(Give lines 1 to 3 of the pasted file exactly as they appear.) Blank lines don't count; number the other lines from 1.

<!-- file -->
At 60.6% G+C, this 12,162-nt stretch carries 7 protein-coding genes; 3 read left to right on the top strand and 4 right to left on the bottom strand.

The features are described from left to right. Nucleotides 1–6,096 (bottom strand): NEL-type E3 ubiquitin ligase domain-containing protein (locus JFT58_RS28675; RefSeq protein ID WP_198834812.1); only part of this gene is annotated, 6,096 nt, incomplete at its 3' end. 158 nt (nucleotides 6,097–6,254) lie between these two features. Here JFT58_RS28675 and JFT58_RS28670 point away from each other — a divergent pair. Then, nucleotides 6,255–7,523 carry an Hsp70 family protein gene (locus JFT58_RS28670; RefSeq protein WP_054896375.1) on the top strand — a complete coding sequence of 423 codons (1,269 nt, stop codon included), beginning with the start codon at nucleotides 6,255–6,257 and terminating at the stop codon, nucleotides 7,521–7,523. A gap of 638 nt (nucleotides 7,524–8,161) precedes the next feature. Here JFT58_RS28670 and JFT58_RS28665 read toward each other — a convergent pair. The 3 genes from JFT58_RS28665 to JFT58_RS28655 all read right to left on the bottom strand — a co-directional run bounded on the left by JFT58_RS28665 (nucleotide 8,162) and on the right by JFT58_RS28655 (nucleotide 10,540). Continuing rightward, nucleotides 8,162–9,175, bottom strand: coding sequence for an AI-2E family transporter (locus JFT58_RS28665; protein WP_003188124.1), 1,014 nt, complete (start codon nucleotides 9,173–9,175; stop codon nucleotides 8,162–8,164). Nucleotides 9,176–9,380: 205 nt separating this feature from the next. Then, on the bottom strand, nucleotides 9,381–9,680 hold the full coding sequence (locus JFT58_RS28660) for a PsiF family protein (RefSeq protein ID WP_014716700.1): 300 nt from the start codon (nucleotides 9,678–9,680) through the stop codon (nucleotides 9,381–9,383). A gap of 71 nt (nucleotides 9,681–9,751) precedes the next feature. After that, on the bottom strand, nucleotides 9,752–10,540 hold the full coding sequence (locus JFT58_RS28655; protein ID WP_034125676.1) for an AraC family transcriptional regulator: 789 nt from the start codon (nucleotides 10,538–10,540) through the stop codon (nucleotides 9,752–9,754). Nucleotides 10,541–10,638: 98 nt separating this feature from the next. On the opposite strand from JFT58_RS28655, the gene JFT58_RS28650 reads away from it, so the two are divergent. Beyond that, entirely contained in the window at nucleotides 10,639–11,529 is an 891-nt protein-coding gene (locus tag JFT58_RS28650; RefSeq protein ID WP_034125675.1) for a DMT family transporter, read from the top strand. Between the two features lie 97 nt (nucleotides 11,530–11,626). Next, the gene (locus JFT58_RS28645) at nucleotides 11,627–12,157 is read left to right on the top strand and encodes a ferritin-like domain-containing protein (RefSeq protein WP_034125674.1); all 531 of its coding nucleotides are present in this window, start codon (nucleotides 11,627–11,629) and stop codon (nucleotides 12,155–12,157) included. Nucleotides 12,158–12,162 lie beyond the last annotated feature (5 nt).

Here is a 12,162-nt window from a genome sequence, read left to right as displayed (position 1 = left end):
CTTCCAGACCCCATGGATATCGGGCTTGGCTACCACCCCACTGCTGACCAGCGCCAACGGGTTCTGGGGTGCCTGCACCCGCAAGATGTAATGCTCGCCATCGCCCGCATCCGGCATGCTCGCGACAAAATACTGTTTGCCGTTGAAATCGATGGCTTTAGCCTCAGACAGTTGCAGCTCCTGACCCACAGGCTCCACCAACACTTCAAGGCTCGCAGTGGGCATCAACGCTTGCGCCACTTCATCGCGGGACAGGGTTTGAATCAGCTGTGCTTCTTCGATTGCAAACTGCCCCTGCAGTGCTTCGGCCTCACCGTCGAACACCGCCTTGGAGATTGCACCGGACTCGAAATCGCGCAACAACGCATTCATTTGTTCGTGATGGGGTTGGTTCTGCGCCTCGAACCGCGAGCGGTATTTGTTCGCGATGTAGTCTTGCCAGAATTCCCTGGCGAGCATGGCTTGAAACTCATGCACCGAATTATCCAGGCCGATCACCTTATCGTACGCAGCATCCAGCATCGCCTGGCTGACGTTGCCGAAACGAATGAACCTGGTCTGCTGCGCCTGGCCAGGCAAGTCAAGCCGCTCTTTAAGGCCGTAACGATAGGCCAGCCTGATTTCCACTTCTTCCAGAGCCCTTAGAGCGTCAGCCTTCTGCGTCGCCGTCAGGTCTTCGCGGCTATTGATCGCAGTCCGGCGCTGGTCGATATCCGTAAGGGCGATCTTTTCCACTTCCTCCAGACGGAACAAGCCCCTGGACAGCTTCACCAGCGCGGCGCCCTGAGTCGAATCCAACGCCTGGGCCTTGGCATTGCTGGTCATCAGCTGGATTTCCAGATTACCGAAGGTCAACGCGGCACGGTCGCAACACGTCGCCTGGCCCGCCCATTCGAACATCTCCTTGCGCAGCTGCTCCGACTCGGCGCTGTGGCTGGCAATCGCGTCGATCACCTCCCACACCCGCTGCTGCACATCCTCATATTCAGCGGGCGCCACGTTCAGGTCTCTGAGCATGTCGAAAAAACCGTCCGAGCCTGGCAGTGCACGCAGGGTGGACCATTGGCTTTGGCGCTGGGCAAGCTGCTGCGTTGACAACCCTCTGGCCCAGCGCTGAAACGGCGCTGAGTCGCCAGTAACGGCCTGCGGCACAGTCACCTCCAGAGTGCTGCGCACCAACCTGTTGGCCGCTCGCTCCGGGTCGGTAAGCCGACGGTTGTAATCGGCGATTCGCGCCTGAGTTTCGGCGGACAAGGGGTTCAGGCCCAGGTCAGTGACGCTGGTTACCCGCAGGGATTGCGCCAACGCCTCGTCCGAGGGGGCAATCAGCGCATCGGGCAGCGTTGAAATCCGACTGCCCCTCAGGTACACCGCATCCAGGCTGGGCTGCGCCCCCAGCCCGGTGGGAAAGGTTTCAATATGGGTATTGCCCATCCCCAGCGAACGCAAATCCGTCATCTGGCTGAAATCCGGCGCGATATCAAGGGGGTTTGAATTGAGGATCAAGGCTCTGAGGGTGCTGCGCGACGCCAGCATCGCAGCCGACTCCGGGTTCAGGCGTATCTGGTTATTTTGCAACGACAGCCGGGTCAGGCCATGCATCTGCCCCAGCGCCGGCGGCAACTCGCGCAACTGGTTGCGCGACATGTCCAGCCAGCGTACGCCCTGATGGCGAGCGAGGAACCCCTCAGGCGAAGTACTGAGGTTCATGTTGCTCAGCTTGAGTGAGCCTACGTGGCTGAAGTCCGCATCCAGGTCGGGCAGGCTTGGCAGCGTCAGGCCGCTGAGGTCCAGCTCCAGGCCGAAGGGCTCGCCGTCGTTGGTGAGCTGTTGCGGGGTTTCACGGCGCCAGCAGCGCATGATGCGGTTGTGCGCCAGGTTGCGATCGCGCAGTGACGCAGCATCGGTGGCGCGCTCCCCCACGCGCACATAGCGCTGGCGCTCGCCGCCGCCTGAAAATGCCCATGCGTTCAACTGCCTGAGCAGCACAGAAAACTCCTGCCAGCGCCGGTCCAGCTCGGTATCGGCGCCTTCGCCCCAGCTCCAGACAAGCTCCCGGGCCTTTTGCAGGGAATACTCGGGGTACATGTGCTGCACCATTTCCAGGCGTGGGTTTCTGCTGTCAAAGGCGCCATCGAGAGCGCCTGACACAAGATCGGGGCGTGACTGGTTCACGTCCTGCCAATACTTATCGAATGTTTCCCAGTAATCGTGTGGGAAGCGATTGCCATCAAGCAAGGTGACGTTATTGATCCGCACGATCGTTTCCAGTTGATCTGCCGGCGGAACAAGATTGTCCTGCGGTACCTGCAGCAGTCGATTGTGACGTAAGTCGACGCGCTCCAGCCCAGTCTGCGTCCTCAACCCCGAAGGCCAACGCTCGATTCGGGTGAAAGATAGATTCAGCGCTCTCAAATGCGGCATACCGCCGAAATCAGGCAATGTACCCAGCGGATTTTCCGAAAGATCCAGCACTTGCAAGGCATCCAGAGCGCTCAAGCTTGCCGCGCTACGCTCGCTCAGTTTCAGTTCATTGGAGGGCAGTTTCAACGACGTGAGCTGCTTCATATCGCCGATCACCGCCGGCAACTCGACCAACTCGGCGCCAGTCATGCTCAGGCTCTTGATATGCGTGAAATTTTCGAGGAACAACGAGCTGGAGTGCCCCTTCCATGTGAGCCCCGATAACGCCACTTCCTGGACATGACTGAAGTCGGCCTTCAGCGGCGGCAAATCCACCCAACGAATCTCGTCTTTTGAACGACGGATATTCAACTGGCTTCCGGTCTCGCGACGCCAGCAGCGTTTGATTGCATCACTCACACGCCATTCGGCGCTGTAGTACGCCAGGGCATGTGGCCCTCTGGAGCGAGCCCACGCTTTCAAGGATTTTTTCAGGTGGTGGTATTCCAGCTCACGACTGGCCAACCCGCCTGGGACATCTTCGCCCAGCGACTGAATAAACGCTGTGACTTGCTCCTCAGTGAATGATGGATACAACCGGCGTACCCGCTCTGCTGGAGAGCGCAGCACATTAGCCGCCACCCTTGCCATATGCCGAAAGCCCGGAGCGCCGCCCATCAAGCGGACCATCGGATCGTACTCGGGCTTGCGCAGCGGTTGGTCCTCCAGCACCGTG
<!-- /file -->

At 60.6% G+C, this 12,162-nt stretch carries 7 protein-coding genes; 3 read left to right on the top strand and 4 right to left on the bottom strand.

The features are described from left to right. Nucleotides 1–6,096 (bottom strand): NEL-type E3 ubiquitin ligase domain-containing protein (locus JFT58_RS28675; RefSeq protein ID WP_198834812.1); only part of this gene is annotated, 6,096 nt, incomplete at its 3' end. 158 nt (nucleotides 6,097–6,254) lie between these two features. Here JFT58_RS28675 and JFT58_RS28670 point away from each other — a divergent pair. Then, nucleotides 6,255–7,523 carry an Hsp70 family protein gene (locus JFT58_RS28670; RefSeq protein WP_054896375.1) on the top strand — a complete coding sequence of 423 codons (1,269 nt, stop codon included), beginning with the start codon at nucleotides 6,255–6,257 and terminating at the stop codon, nucleotides 7,521–7,523. A gap of 638 nt (nucleotides 7,524–8,161) precedes the next feature. Here JFT58_RS28670 and JFT58_RS28665 read toward each other — a convergent pair. The 3 genes from JFT58_RS28665 to JFT58_RS28655 all read right to left on the bottom strand — a co-directional run bounded on the left by JFT58_RS28665 (nucleotide 8,162) and on the right by JFT58_RS28655 (nucleotide 10,540). Continuing rightward, nucleotides 8,162–9,175, bottom strand: coding sequence for an AI-2E family transporter (locus JFT58_RS28665; protein WP_003188124.1), 1,014 nt, complete (start codon nucleotides 9,173–9,175; stop codon nucleotides 8,162–8,164). Nucleotides 9,176–9,380: 205 nt separating this feature from the next. Then, on the bottom strand, nucleotides 9,381–9,680 hold the full coding sequence (locus JFT58_RS28660) for a PsiF family protein (RefSeq protein ID WP_014716700.1): 300 nt from the start codon (nucleotides 9,678–9,680) through the stop codon (nucleotides 9,381–9,383). A gap of 71 nt (nucleotides 9,681–9,751) precedes the next feature. After that, on the bottom strand, nucleotides 9,752–10,540 hold the full coding sequence (locus JFT58_RS28655; protein ID WP_034125676.1) for an AraC family transcriptional regulator: 789 nt from the start codon (nucleotides 10,538–10,540) through the stop codon (nucleotides 9,752–9,754). Nucleotides 10,541–10,638: 98 nt separating this feature from the next. On the opposite strand from JFT58_RS28655, the gene JFT58_RS28650 reads away from it, so the two are divergent. Beyond that, entirely contained in the window at nucleotides 10,639–11,529 is an 891-nt protein-coding gene (locus tag JFT58_RS28650; RefSeq protein ID WP_034125675.1) for a DMT family transporter, read from the top strand. Between the two features lie 97 nt (nucleotides 11,530–11,626). Next, the gene (locus JFT58_RS28645) at nucleotides 11,627–12,157 is read left to right on the top strand and encodes a ferritin-like domain-containing protein (RefSeq protein WP_034125674.1); all 531 of its coding nucleotides are present in this window, start codon (nucleotides 11,627–11,629) and stop codon (nucleotides 12,155–12,157) included. Nucleotides 12,158–12,162 lie beyond the last annotated feature (5 nt).

Here is a 12,162-nt window from a genome sequence, read left to right as displayed (position 1 = left end):